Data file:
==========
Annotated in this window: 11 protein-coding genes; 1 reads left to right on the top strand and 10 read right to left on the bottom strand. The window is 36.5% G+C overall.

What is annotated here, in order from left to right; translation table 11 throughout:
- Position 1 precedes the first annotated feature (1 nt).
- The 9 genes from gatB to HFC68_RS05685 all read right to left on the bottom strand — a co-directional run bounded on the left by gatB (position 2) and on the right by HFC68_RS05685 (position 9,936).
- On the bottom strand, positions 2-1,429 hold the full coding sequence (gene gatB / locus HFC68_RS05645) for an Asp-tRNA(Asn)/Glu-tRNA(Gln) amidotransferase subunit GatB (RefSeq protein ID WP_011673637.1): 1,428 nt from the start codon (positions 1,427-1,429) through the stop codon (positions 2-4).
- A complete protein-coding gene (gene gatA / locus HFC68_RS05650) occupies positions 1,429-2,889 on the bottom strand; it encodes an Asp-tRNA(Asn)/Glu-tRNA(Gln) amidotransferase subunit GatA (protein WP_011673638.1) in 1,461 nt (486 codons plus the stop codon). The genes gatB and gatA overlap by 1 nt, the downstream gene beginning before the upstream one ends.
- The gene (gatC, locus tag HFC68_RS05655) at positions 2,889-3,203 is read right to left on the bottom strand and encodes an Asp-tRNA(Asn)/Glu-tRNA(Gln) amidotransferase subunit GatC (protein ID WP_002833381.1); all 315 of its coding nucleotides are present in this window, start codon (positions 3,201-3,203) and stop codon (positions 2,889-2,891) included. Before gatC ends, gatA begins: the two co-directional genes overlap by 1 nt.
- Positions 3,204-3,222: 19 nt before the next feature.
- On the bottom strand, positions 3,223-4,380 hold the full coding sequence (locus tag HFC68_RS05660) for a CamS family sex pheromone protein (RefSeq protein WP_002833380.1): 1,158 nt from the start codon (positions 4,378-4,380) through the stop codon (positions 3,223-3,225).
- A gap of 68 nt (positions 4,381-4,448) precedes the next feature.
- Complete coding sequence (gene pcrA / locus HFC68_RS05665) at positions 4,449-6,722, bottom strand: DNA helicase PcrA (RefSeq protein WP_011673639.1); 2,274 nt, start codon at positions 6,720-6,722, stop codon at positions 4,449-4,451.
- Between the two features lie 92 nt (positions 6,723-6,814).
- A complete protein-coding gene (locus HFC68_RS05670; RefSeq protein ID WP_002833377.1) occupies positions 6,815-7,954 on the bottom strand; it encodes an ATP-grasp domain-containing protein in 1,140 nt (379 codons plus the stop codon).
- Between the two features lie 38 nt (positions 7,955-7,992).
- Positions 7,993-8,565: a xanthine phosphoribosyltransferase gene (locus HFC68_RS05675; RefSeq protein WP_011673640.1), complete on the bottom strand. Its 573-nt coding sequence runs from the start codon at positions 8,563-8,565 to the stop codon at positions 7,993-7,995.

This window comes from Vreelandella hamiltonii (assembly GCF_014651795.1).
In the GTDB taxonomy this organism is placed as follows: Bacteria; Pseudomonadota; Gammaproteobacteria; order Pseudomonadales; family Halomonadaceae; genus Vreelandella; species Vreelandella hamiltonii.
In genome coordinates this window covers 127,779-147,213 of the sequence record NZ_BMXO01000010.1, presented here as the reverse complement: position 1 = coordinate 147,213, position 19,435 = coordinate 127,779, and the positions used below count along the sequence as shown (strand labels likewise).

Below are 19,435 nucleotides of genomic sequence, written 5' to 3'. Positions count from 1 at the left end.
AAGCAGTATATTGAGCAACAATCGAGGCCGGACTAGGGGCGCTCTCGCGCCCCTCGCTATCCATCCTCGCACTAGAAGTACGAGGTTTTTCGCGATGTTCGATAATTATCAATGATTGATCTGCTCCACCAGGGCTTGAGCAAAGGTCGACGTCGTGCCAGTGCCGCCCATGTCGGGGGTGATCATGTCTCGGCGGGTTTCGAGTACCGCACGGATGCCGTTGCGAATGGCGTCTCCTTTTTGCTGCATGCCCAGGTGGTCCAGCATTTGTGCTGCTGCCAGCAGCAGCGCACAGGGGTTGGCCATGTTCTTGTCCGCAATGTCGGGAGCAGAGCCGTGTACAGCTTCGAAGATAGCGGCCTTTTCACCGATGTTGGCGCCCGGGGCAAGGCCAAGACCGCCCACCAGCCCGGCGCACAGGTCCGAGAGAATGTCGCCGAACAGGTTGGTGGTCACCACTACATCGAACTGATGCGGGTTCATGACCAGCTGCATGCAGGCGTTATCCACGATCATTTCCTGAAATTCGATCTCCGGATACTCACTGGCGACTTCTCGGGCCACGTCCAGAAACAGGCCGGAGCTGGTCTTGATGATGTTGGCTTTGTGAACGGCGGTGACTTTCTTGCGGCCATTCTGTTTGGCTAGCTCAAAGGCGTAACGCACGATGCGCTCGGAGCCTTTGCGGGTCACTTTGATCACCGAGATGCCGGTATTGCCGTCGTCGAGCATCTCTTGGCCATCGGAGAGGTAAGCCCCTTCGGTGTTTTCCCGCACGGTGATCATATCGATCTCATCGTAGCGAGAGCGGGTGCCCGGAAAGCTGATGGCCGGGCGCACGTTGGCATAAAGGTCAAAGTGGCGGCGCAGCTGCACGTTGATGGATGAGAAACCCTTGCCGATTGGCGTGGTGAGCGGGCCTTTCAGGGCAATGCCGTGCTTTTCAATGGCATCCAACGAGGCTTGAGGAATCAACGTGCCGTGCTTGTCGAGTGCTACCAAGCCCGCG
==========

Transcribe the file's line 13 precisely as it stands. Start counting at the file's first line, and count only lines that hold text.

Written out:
- A complete protein-coding gene (locus HFC68_RS05670; RefSeq protein ID WP_002833377.1) occupies positions 6,815-7,954 on the bottom strand; it encodes an ATP-grasp domain-containing protein in 1,140 nt (379 codons plus the stop codon).